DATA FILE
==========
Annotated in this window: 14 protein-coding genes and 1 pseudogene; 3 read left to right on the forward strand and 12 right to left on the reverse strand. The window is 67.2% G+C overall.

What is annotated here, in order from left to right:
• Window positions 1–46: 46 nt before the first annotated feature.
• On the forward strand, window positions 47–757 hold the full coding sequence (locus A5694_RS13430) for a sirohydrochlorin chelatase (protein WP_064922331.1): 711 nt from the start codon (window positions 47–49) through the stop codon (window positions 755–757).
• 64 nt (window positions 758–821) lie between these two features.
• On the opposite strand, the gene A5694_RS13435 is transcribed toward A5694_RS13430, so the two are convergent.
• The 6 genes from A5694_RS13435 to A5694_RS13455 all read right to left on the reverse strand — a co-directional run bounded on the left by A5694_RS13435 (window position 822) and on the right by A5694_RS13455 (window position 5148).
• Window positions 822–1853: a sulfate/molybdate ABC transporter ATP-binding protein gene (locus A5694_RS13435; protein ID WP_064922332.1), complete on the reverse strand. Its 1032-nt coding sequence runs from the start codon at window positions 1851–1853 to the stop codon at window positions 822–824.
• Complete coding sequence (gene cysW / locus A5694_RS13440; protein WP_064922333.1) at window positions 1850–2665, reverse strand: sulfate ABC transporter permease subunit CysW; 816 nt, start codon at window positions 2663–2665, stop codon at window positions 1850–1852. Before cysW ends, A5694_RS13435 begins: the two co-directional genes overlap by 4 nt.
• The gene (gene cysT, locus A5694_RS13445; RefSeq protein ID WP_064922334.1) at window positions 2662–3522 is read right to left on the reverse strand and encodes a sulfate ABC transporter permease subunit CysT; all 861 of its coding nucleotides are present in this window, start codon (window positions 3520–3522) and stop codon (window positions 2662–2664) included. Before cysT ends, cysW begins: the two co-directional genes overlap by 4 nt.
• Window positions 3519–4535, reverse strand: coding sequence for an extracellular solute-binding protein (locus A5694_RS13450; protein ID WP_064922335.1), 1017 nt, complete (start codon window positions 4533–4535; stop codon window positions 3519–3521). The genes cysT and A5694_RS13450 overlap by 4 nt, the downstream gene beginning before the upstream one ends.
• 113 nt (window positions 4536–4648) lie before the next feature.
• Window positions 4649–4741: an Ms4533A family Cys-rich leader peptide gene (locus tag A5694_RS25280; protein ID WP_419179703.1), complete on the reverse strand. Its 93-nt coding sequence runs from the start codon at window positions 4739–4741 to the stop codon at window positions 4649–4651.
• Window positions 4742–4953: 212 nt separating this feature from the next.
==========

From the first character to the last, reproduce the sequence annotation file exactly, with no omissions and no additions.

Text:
Annotated in this window: 14 protein-coding genes and 1 pseudogene; 3 read left to right on the forward strand and 12 right to left on the reverse strand. The window is 67.2% G+C overall.

What is annotated here, in order from left to right:
• Window positions 1–46: 46 nt before the first annotated feature.
• On the forward strand, window positions 47–757 hold the full coding sequence (locus A5694_RS13430) for a sirohydrochlorin chelatase (protein WP_064922331.1): 711 nt from the start codon (window positions 47–49) through the stop codon (window positions 755–757).
• 64 nt (window positions 758–821) lie between these two features.
• On the opposite strand, the gene A5694_RS13435 is transcribed toward A5694_RS13430, so the two are convergent.
• The 6 genes from A5694_RS13435 to A5694_RS13455 all read right to left on the reverse strand — a co-directional run bounded on the left by A5694_RS13435 (window position 822) and on the right by A5694_RS13455 (window position 5148).
• Window positions 822–1853: a sulfate/molybdate ABC transporter ATP-binding protein gene (locus A5694_RS13435; protein ID WP_064922332.1), complete on the reverse strand. Its 1032-nt coding sequence runs from the start codon at window positions 1851–1853 to the stop codon at window positions 822–824.
• Complete coding sequence (gene cysW / locus A5694_RS13440; protein WP_064922333.1) at window positions 1850–2665, reverse strand: sulfate ABC transporter permease subunit CysW; 816 nt, start codon at window positions 2663–2665, stop codon at window positions 1850–1852. Before cysW ends, A5694_RS13435 begins: the two co-directional genes overlap by 4 nt.
• The gene (gene cysT, locus A5694_RS13445; RefSeq protein ID WP_064922334.1) at window positions 2662–3522 is read right to left on the reverse strand and encodes a sulfate ABC transporter permease subunit CysT; all 861 of its coding nucleotides are present in this window, start codon (window positions 3520–3522) and stop codon (window positions 2662–2664) included. Before cysT ends, cysW begins: the two co-directional genes overlap by 4 nt.
• Window positions 3519–4535, reverse strand: coding sequence for an extracellular solute-binding protein (locus A5694_RS13450; protein ID WP_064922335.1), 1017 nt, complete (start codon window positions 4533–4535; stop codon window positions 3519–3521). The genes cysT and A5694_RS13450 overlap by 4 nt, the downstream gene beginning before the upstream one ends.
• 113 nt (window positions 4536–4648) lie before the next feature.
• Window positions 4649–4741: an Ms4533A family Cys-rich leader peptide gene (locus tag A5694_RS25280; protein ID WP_419179703.1), complete on the reverse strand. Its 93-nt coding sequence runs from the start codon at window positions 4739–4741 to the stop codon at window positions 4649–4651.
• Window positions 4742–4953: 212 nt separating this feature from the next.